Jihadists and Progressives: An Affair to Remember

General Douglas Macarthur once quipped that it was "...fatal to enter any war without the will to win it". Few epithets more accurately reflect the prevailing default setting of the majority of this country's Democrat contingent, arguably more than two thirds of the mainstream media, and anyone who even remotely identifies with the progressive agenda.

In fact, as depressing as it may sound, the left is not merely devoid of the will to win the war in Iraq; they are irrevocably
committed to the pursuit of a global exposé of their own country's moral, political, and military failure, with a passion that is rivaled only by our jihadist adversaries with whom we are presently engaged.

This rather unsettling ideological partnership is not one that is necessarily shared in equal measure between these two not so strange bedfellows. For the terrorists, who are eager to capitalize on a media convinced its survival depends primarily on the shock value of what it reports, this is only a marriage of convenience.

The Democrats, for their part, engage in the surreptitious endorsement of this negative trend, through their unwillingness to cast any developments in the war in a positive light, and simply opting to promote any evidences of success as desultory accomplishments in a line of inglorious miscarriages.

But recently, those who hold such sentiments have increasingly found themselves at odds with the facts.

This discrepancy between what actually happens on the ground, and the image to which the media continues to subscribe -- with the full assent from the progressive block -- was most notably exposed in recently released documents that included a 16-page Diary written last October by a local al-Qaeda leader north of Baghdad.  

While it is practically impossible to fully analyze the perambulatory social, political or psychological reasons why members of the left have adopted what could best be described as a hawkish deportment against their own motherland, the aforementioned Emir's epistle provides a good starting point from which to reckon with the more determined mindset of the terrorists, who have declared themselves sworn enemies of the United States, showing no prejudice against the diverse ideologies of its citizens.

In this document, an al-Qaeda leader by the name of Abu-Tariq bemoans the trials and tribulations that have befallen many of his once brave fighters, in a region where he once held a post as commander. At one point, in the soulful prose of a blues' singer, he even complains of being "...mistreated, cheated and betrayed by some of [his] brothers". He attributes their loss of morale to the emergence of concerned citizen groups that are increasingly being organized to address the problems itinerant Mujahideen pose to the local communities. Predictably, these groups have become the newest targets of insurgent attacks.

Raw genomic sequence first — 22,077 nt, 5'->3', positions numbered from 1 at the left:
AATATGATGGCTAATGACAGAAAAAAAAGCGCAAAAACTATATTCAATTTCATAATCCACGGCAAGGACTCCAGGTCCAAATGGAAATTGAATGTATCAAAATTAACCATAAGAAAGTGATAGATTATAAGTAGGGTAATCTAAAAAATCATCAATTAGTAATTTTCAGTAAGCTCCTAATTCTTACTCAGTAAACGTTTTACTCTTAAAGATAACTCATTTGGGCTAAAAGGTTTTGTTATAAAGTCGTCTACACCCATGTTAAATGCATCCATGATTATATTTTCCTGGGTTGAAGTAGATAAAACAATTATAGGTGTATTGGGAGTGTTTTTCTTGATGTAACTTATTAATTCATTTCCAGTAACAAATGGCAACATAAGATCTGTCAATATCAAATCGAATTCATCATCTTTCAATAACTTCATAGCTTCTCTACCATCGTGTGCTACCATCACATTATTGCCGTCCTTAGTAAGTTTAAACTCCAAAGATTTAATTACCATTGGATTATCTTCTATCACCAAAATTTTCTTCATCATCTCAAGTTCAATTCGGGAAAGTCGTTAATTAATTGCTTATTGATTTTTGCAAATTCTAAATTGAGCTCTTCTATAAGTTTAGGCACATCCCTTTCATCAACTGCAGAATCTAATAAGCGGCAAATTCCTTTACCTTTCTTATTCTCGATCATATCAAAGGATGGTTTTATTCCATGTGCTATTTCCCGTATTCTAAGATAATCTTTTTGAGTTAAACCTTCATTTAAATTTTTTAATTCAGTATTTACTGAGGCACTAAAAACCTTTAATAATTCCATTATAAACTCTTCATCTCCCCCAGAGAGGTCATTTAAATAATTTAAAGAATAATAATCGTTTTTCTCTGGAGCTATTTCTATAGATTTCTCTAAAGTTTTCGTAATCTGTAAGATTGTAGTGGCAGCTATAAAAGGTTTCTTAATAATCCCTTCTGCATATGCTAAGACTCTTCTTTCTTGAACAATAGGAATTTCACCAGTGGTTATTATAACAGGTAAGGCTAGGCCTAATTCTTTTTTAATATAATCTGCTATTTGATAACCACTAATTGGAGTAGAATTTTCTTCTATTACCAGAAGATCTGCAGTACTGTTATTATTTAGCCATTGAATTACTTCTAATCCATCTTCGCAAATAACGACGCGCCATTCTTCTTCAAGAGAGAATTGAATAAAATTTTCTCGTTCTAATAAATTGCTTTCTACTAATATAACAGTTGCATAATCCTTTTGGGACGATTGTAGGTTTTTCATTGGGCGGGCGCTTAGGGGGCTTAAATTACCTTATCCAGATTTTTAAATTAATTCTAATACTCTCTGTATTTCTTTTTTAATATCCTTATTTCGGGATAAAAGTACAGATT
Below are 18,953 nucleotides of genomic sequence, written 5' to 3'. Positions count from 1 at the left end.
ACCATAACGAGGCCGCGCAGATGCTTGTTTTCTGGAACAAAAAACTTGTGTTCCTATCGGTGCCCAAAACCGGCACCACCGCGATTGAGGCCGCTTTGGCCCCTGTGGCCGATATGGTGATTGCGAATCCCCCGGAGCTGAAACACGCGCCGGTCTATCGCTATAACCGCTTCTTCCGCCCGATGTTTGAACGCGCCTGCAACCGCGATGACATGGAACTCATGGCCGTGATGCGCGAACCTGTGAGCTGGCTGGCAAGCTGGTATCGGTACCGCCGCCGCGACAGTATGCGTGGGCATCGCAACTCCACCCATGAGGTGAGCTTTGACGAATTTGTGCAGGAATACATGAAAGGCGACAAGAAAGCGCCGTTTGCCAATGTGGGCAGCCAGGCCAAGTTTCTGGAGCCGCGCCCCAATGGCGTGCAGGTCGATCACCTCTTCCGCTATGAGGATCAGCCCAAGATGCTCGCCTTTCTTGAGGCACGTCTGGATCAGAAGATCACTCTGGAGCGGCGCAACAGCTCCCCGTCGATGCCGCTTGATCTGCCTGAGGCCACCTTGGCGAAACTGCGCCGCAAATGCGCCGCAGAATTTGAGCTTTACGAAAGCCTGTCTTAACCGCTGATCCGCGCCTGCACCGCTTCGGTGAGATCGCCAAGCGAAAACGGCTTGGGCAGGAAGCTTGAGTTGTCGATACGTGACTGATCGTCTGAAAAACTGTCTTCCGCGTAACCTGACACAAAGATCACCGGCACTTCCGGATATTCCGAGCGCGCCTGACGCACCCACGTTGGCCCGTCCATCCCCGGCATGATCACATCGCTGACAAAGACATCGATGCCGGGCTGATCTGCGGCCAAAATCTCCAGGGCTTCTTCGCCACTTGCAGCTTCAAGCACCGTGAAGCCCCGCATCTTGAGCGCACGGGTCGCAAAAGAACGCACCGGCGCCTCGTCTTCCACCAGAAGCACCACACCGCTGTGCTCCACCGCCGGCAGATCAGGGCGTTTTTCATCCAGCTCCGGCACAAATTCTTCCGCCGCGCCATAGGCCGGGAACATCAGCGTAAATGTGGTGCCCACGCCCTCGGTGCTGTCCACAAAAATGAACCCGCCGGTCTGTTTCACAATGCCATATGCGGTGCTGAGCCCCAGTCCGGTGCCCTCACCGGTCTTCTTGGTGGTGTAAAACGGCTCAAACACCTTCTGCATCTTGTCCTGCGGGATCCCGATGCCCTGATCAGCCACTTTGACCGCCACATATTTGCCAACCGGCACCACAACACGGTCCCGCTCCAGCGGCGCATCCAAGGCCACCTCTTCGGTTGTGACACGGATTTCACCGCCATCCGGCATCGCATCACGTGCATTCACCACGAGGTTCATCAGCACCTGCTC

But what is most startling about the Emir's litany of woes, and most certainly at odds with the stately picture that progressives tend to paint of the beleaguered "freedom fighters" who are heroically resisting the American "crusaders", is one of the reasons Mr. Tariq gives for his fighters' loss of motivation, in which he laments that many foreign suicide bombers bent on experiencing the "sweetness of Jihad" became disillusioned, because they were led to believe they would be  dispatched to operations that involved eradicating "not less than 20 or 30 infidels" at once. Many of these assignments -- to their great regret -- never materialized.

It is this particular remark one hopes would help progressives arrive at a more realistic appraisal of the actual substance of this presumed liaison with the "insurgents", with whom they fancy an ideological kinship in pursuit of a common goal.

At first this may sound as a very offensive analysis to the average progressive; but consider for a moment that most of the rank and file members of the  Democratic Party have essentially declared  the war a lost cause; that the main stream media have relentlessly beaten the anti-war drum as they spuriously mourn that so many American lives have been lost in vain; and that progressives in general have declared our involvement in Iraq as a Vietnam-like quagmire  from which we are sure to emerge an utterly demoralized and defeated country that will be duly renounced as an international pariah.

Now, granted it must be quite disappointing for our determined enemies to realize that -- due in no small part to the bravery of American soldiers -- they may be discouraged from pursuing an exciting career as suicide bombers since, as of late, the opportunities to maximize the number of victims on their first  (and last) assignment appear to be steadily decreasing.

But how much more disappointing it must be for patriotic Americans who wish the conflict to be over, to learn that this is by far the most vexing moral dilemma terrorists who are "anxiously awaiting martyrdom" have had to wrestle with; especially when set against the backdrop of countless progressives in this country who feel they have a moral obligation to indulge in a form of collective self-condemnation on the terrorists' behalf.